An abbreviated dose escalation of MGd was planned with three dose cohorts: 2.5 mg/kg, 3.5mg/kg, and 5.0 mg/kg as the phase I component of the trial. The standard dosing of MGd in previous clinical trials combined with WBRT was 5mg/kg/day given 2–5 hours before each fraction.19,20 Due to the known myelosuppressive toxicity of radioimmunotherapy based on the amount of lymphoma marrow infiltration,24 the initial cohort accrued only patients with ≤5% bone marrow involvement (Supplemental Figure 1B). Patients with 6% to 24% involvement began enrollment only after patients with ≤5% marrow involvement completed dose level 1. Patients among these two cohorts followed separate modified Fibonacci phase I schemas. At least 3 patients were treated at each dose level. All three patients at a given dose level must have completed had follow-up through day 90 without suffering dose-limiting toxicity (DLT) before patients were enrolled at the next dose level.
All toxicities were graded according to the NCI Common Toxicity Criteria, version 3.0. The occurrence of any of the following during treatment constituted DLT: grade 3 or 4 non-hematologic toxicity (other than grade 3 nausea or vomiting), grade 4 vomiting despite maximal antiemetic support, or the following hematologic parameters: grade 4 neutropenia and thrombocytopenia either lasting longer than 14 days (measured in days from the first date in grade 4 to last date in grade 4 after nadir (growth factor and transfusion independent, respectively). Rationale for the above hematologic parameters were that despite the modest cytopenias seen with 90Y ibritumomab tiuxetan, the range of grade 3 or 4 thrombocytopenia and neutropenia has been wide (ranges for “days from baseline to nadir” of: 28–63 days and 22–78 days, respectively; and ranges for “nadir to recovery” of: 7–53 days and 4–21 days, respectively).24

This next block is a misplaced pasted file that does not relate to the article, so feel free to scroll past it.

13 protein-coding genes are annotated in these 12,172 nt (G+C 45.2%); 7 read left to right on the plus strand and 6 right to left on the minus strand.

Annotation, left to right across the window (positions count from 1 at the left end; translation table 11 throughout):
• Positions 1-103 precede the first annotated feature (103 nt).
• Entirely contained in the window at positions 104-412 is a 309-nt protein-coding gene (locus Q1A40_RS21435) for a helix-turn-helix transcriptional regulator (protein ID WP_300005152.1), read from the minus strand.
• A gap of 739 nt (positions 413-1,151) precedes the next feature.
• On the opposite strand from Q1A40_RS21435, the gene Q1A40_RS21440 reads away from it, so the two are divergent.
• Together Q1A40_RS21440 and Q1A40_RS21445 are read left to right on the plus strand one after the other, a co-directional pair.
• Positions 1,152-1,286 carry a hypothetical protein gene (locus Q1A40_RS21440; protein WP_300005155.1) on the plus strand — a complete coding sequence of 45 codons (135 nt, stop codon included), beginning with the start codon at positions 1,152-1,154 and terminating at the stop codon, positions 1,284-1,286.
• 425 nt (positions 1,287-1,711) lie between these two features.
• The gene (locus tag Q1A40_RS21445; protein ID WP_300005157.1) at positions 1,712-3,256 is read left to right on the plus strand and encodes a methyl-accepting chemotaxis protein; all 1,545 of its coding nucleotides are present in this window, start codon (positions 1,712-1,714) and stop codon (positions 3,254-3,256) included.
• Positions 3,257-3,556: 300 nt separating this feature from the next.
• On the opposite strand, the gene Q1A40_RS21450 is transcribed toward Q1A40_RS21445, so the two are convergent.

The pre-clinical synergy studies, with associated combination indices, between MGd and rituximab was tested using the isobologram analysis based on the method of Chou and Talay using the Calcusyn (Biosoft, Ferguson,MO) software program.25 The method is based on the equation: CI=(D)1/(Dx)1+(D)2/(Dx)2, where D1 and D2 are concentrations of drug 1 and drug 2 that have×effect when used in combination, and (Dx)1 and (Dx)2 are the concentrations of drug 1 and drug 2 that have the same x effect when used alone. As of April 2006, 14 patients with ≤5% bone marrow involvement had completed dose escalation without DLT, while only 1 patient had accrued to the 6–24% cohort. Thus an expansion (10 patients) of accrual at the MGd 5.0 mg/kg dose level was allowed for patients with ≤5% bone marrow involvement, while accrual continued to the 6–24% marrow group. For the expanded enrollment, a predicted “good” ORR of 60% and a “poor” ORR of 30% for all patients were used and for follicular lymphoma patients, a “good” ORR of 75% and a “poor” ORR of 50% were used. Using this information and type 1 error probability of 0.1, we calculated over 84% power to detect the difference for all patients and over 74% power to detect the above difference for relapsed follicular lymphoma patients, using an exact one sample test for response rate (probability).